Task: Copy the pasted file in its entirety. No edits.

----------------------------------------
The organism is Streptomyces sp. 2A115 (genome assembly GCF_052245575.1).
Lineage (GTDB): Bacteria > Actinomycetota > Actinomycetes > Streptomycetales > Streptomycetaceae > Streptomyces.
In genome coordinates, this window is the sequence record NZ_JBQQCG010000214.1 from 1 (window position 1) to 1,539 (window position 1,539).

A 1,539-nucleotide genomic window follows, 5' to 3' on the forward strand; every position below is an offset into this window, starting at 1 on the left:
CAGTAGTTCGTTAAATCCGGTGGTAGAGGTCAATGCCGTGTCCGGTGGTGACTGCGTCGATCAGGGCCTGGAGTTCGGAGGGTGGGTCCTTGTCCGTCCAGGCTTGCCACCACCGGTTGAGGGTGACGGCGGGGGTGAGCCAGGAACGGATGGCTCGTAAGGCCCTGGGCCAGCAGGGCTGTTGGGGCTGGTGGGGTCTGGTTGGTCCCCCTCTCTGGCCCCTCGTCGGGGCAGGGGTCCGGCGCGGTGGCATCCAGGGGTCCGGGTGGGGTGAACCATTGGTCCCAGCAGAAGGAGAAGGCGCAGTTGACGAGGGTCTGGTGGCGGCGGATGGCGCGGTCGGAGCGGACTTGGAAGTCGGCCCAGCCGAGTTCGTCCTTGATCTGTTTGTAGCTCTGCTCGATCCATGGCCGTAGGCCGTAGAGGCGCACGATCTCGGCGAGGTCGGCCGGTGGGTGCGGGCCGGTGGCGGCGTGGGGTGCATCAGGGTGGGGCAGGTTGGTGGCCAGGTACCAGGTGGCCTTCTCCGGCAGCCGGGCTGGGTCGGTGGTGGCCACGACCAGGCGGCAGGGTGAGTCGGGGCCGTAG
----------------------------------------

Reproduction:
The organism is Streptomyces sp. 2A115 (genome assembly GCF_052245575.1).
Lineage (GTDB): Bacteria > Actinomycetota > Actinomycetes > Streptomycetales > Streptomycetaceae > Streptomyces.
In genome coordinates, this window is the sequence record NZ_JBQQCG010000214.1 from 1 (window position 1) to 1,539 (window position 1,539).

A 1,539-nucleotide genomic window follows, 5' to 3' on the forward strand; every position below is an offset into this window, starting at 1 on the left:
CAGTAGTTCGTTAAATCCGGTGGTAGAGGTCAATGCCGTGTCCGGTGGTGACTGCGTCGATCAGGGCCTGGAGTTCGGAGGGTGGGTCCTTGTCCGTCCAGGCTTGCCACCACCGGTTGAGGGTGACGGCGGGGGTGAGCCAGGAACGGATGGCTCGTAAGGCCCTGGGCCAGCAGGGCTGTTGGGGCTGGTGGGGTCTGGTTGGTCCCCCTCTCTGGCCCCTCGTCGGGGCAGGGGTCCGGCGCGGTGGCATCCAGGGGTCCGGGTGGGGTGAACCATTGGTCCCAGCAGAAGGAGAAGGCGCAGTTGACGAGGGTCTGGTGGCGGCGGATGGCGCGGTCGGAGCGGACTTGGAAGTCGGCCCAGCCGAGTTCGTCCTTGATCTGTTTGTAGCTCTGCTCGATCCATGGCCGTAGGCCGTAGAGGCGCACGATCTCGGCGAGGTCGGCCGGTGGGTGCGGGCCGGTGGCGGCGTGGGGTGCATCAGGGTGGGGCAGGTTGGTGGCCAGGTACCAGGTGGCCTTCTCCGGCAGCCGGGCTGGGTCGGTGGTGGCCACGACCAGGCGGCAGGGTGAGTCGGGGCCGTAG